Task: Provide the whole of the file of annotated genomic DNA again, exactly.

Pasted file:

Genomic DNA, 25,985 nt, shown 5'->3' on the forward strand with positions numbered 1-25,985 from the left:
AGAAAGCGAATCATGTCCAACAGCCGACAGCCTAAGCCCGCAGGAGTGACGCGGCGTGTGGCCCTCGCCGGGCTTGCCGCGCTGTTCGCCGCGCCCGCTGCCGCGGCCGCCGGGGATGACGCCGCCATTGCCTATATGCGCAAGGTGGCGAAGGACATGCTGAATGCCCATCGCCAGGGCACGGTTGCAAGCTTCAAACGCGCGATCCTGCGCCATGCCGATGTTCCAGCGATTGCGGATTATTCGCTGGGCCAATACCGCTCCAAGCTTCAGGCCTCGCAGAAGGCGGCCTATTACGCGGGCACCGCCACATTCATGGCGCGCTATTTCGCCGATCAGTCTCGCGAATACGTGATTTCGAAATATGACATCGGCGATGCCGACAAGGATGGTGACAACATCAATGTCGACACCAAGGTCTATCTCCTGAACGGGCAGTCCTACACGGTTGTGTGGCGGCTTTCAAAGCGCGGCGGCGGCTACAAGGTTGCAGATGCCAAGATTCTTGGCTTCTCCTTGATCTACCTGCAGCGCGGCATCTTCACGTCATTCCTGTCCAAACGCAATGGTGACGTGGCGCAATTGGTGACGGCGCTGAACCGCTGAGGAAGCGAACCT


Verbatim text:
Genomic DNA, 25,985 nt, shown 5'->3' on the forward strand with positions numbered 1-25,985 from the left:
AGAAAGCGAATCATGTCCAACAGCCGACAGCCTAAGCCCGCAGGAGTGACGCGGCGTGTGGCCCTCGCCGGGCTTGCCGCGCTGTTCGCCGCGCCCGCTGCCGCGGCCGCCGGGGATGACGCCGCCATTGCCTATATGCGCAAGGTGGCGAAGGACATGCTGAATGCCCATCGCCAGGGCACGGTTGCAAGCTTCAAACGCGCGATCCTGCGCCATGCCGATGTTCCAGCGATTGCGGATTATTCGCTGGGCCAATACCGCTCCAAGCTTCAGGCCTCGCAGAAGGCGGCCTATTACGCGGGCACCGCCACATTCATGGCGCGCTATTTCGCCGATCAGTCTCGCGAATACGTGATTTCGAAATATGACATCGGCGATGCCGACAAGGATGGTGACAACATCAATGTCGACACCAAGGTCTATCTCCTGAACGGGCAGTCCTACACGGTTGTGTGGCGGCTTTCAAAGCGCGGCGGCGGCTACAAGGTTGCAGATGCCAAGATTCTTGGCTTCTCCTTGATCTACCTGCAGCGCGGCATCTTCACGTCATTCCTGTCCAAACGCAATGGTGACGTGGCGCAATTGGTGACGGCGCTGAACCGCTGAGGAAGCGAACCT